By train
For the Grand Massif travel by Eurostar from London to Paris then take a train from Paris Austerlitz to Cluses.

Book your TGV fast train from Paris or Eurostar’s ski train direct to the French Alps with .

Transfers
Visit Ski-Lifts for the best range of ski transfer destinations from airports and main rail stations.


Where to stay

Tried and testedLes Chalets du Hameau

Flaine, Grand Massif

Le Hameau de Flaine is a small hamlet offering a collection of unique chalets built in Scandinavian style. The lively resort centre of Flaine Forum/Flaine la Fôret and its ski lifts to the Grand Massif ski area is only 2km away via ski or the free shuttle bus. For your convenience, there's a grocery shop, restaurant, bar and reception desk for all information at the heart of the hamlet.

All the apartments and chalets are fitted and furnished to a high standard, are south-facing and have some of the best views over the valley. As they're all privately owned, each one is individual and has personal touches, which make them homely, comfortable and inviting.
They all have a fully equipped kitchenette with electric hob, oven, fridge and dishwasher (the chalets also have a freezer), TV (with 2 English channels), ski locker and a balcony or terrace.

Enquiries and bookings:
Ski Collection
0844 576 0175 (UK)
or +44 (0)2392 890 960
reservations@skicollection.co.uk


Where to Eat

Tried and testedLe Bissac

74300 Flaine
+33 (0)4 50 90 81 32

Situated at the top of the cabriolet lift at Flaine, Le Bissac offers a self-serve or restaurant menu in the warm and cheerful chalet interior. Always busy at lunchtimes, but you can while away a few minutes at the bar waiting for a table. Good quality food and service, though vegetarians have a more limited choice.


Tried and testedL’Igloo

74440 Morillon
+33 (0)4 50 90 14 31

Situated at the top of the Sairon chairlift in Morillon at altitude 1600m, L’Igloo is a warm and welcoming mountain restaurant. The food is of the highest quality and reasonably priced. We can recommend the home-made vegetable soup with plenty of grated cheese and fresh bread for 7,50 euros. Other snacks, regional dishes, salads, and a plat du jour are available, plus a selection of delicious desserts.


Insight: Flaine

Wide valley with distant skier in huge mountain landscape above Flaine, Grand Massif

Insight: Flaine

It’s already snowing hard as we pass Les Carroz, with a further 14km of steady climbing ahead of us before we reach Flaine. Around the mid-way point we pass the base station at Les Molliets chairlift, barely visible beyond vast accumulations of drifted snow, leaving us in no doubt that the Grand Massif’s reputation as a snow-magnet is well-founded. By now we can sense that we’re almost there, but nevertheless tackle the final hairpin descent into Flaine Forum with due reverence. Then we see it — the vast snowy bowl bounded more by vast ridges than peaks, and at its heart the unmistakable, assertive outlines of the Bauhaus-influenced apartment blocks styled by Marcel Breuer back in the mid-’60s. Countless images in the press have shown us how it looks; now we’re finally about to see how it all feels.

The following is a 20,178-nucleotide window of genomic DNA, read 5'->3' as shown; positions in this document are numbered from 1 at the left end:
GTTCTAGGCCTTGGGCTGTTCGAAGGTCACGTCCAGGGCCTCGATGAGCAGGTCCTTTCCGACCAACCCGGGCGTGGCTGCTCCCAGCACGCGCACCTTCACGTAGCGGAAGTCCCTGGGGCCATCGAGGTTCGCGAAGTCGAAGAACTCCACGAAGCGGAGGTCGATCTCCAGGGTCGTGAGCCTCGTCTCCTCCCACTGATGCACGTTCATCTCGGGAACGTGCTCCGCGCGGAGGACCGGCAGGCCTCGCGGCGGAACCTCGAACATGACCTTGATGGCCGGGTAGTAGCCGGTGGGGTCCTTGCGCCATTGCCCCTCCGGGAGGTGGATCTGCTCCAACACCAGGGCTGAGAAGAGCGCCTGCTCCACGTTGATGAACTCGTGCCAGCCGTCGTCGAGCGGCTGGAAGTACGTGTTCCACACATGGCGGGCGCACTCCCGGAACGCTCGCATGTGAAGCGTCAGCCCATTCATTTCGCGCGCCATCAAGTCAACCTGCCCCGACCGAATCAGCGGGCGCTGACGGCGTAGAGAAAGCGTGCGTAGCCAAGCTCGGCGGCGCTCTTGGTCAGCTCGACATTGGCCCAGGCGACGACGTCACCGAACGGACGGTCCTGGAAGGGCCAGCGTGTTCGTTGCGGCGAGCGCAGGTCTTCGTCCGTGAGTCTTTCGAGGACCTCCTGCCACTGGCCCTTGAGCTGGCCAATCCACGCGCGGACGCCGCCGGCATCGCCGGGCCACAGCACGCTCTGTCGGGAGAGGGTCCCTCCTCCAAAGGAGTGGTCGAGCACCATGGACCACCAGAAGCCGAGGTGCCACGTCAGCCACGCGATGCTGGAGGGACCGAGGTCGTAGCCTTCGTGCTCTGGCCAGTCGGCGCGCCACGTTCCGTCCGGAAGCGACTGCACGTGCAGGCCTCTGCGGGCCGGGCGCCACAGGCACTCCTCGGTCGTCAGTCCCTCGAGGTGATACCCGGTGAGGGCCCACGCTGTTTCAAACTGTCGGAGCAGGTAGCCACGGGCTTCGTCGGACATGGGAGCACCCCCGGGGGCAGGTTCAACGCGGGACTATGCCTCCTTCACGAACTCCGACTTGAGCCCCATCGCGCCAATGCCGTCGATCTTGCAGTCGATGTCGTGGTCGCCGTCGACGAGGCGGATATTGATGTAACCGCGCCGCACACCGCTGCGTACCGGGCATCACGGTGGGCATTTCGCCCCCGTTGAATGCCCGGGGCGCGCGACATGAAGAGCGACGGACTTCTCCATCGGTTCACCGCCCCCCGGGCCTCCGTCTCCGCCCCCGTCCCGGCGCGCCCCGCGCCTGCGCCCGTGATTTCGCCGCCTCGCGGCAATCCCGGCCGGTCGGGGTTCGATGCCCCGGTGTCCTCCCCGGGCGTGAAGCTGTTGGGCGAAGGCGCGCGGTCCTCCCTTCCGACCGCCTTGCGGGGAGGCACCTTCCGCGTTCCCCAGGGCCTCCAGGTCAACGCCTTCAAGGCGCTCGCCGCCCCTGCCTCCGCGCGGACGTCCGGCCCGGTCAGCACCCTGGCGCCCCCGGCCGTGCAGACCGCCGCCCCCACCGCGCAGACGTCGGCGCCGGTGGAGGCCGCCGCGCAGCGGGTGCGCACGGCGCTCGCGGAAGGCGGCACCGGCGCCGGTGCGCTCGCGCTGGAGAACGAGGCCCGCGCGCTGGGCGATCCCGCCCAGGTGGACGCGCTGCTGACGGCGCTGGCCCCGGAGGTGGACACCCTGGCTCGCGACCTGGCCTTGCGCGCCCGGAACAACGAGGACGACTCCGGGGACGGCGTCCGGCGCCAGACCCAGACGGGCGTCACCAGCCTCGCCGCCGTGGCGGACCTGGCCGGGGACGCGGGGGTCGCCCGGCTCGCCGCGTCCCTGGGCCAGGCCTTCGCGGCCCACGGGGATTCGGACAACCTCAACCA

“…the vast snowy bowl bounded more by vast ridges than peaks, and at its heart the unmistakable, assertive outlines of the Bauhaus-influenced apartment blocks styled by Marcel Breuer back in the mid-’60s.”

All the way up

The village is car-free but today, at least, parking is no problem. Within minutes we’re walking around the heart of the village, an experience which proves a lot more uplifting than we’d imagined. As for the architecture, the overall effect, when softened by a pristine snowscape, suggests that style and functionality can co-exist — although quite how successfully is a more subjective judgement. Whatever we might feel, there’s no doubt in our minds as to the quality and quantity of the skiing on offer. We arm ourselves with Forfait Grand Massif lift-passes giving us access to a total of 265km of groomed terrain, allowing us the freedom to seek out the very best conditions, no matter what the weather might decide to throw at us. But there’s more to this decision than mere convenience, as we’ll discover.

Flaine forum, snow, trees

Freedom to explore

Our first days are spent making the most of the fresh snow, sometimes by taking the Grand Platières gondola to the highest point (2480m) in the massif to storm down long, Red-graded runs like Faust, one of our personal favourites. Another similarly-entertaining option involves riding the Aup de Véran gondola over to the steep terrain below the Tête des Lindars (2561m). From here the Diamant Noir traverse link feeds over to Almandine, a long, Red-graded plunge back towards the village. One of the less-obvious attractions of this sector is the easily-overlooked but nevertheless charming Célestine, an innocent-looking Red-graded piste which winds its way down to enter near-silent forest, where it twists, skier-cross style, among the trees before emerging back right beside the village. Just don’t tell a soul about this one.

Heading further afield means taking the Grand Vans 8-seater chairlift, notable for the glacial cold of most of our journeys, despite (or because of) its rapid progress. But it’s certainly worth it, even on days when the snow falls, visibility clamps down and we have to put our trust in piste-markings alone for navigation. At times like this the reward is the sheltered terrain among the forests above Les Carroz and Morillon, where we float around contentedly in a silent world as the powder beneath our skis grows ever deeper.

We get a whole lot more of this during our final days here, the sustained snowfalls drawing us back to the tree-lined terrain. In fact, the only down-side is that the weather has closed one of our all-time favourite long-distance routes, Les Cascades, which begins at Les Grandes-Platières and ends up an incredible 14km later below a series of frozen waterfalls above Sixt-Fer à Cheval. So we have the perfect excuse to come back. MountainPassions heart icon

Skier on piste with snow-laden trees, Grand Massif.